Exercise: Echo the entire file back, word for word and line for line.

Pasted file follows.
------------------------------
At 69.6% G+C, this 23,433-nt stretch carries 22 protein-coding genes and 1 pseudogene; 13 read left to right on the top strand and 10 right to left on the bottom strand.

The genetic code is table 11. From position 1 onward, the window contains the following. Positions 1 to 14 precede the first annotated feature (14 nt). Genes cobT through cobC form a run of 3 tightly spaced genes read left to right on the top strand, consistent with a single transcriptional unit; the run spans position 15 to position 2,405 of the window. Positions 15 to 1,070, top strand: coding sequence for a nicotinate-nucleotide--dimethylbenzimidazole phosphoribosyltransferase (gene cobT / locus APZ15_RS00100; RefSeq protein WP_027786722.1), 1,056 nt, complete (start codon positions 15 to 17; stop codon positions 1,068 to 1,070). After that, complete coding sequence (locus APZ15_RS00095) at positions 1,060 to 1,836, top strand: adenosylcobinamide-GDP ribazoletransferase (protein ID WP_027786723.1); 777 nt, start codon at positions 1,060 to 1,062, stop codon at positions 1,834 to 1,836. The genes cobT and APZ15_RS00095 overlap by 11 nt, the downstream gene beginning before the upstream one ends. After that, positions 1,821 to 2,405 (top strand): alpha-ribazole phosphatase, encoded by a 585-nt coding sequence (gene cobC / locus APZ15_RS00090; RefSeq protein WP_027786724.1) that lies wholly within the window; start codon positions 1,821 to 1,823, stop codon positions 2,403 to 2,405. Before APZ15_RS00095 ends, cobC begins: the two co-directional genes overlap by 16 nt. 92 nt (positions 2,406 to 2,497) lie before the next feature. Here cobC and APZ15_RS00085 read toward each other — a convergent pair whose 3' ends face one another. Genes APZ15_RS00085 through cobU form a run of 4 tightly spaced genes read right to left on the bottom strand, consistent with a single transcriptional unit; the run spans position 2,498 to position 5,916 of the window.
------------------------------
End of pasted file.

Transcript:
At 69.6% G+C, this 23,433-nt stretch carries 22 protein-coding genes and 1 pseudogene; 13 read left to right on the top strand and 10 right to left on the bottom strand.

The genetic code is table 11. From position 1 onward, the window contains the following. Positions 1 to 14 precede the first annotated feature (14 nt). Genes cobT through cobC form a run of 3 tightly spaced genes read left to right on the top strand, consistent with a single transcriptional unit; the run spans position 15 to position 2,405 of the window. Positions 15 to 1,070, top strand: coding sequence for a nicotinate-nucleotide--dimethylbenzimidazole phosphoribosyltransferase (gene cobT / locus APZ15_RS00100; RefSeq protein WP_027786722.1), 1,056 nt, complete (start codon positions 15 to 17; stop codon positions 1,068 to 1,070). After that, complete coding sequence (locus APZ15_RS00095) at positions 1,060 to 1,836, top strand: adenosylcobinamide-GDP ribazoletransferase (protein ID WP_027786723.1); 777 nt, start codon at positions 1,060 to 1,062, stop codon at positions 1,834 to 1,836. The genes cobT and APZ15_RS00095 overlap by 11 nt, the downstream gene beginning before the upstream one ends. After that, positions 1,821 to 2,405 (top strand): alpha-ribazole phosphatase, encoded by a 585-nt coding sequence (gene cobC / locus APZ15_RS00090; RefSeq protein WP_027786724.1) that lies wholly within the window; start codon positions 1,821 to 1,823, stop codon positions 2,403 to 2,405. Before APZ15_RS00095 ends, cobC begins: the two co-directional genes overlap by 16 nt. 92 nt (positions 2,406 to 2,497) lie before the next feature. Here cobC and APZ15_RS00085 read toward each other — a convergent pair whose 3' ends face one another. Genes APZ15_RS00085 through cobU form a run of 4 tightly spaced genes read right to left on the bottom strand, consistent with a single transcriptional unit; the run spans position 2,498 to position 5,916 of the window.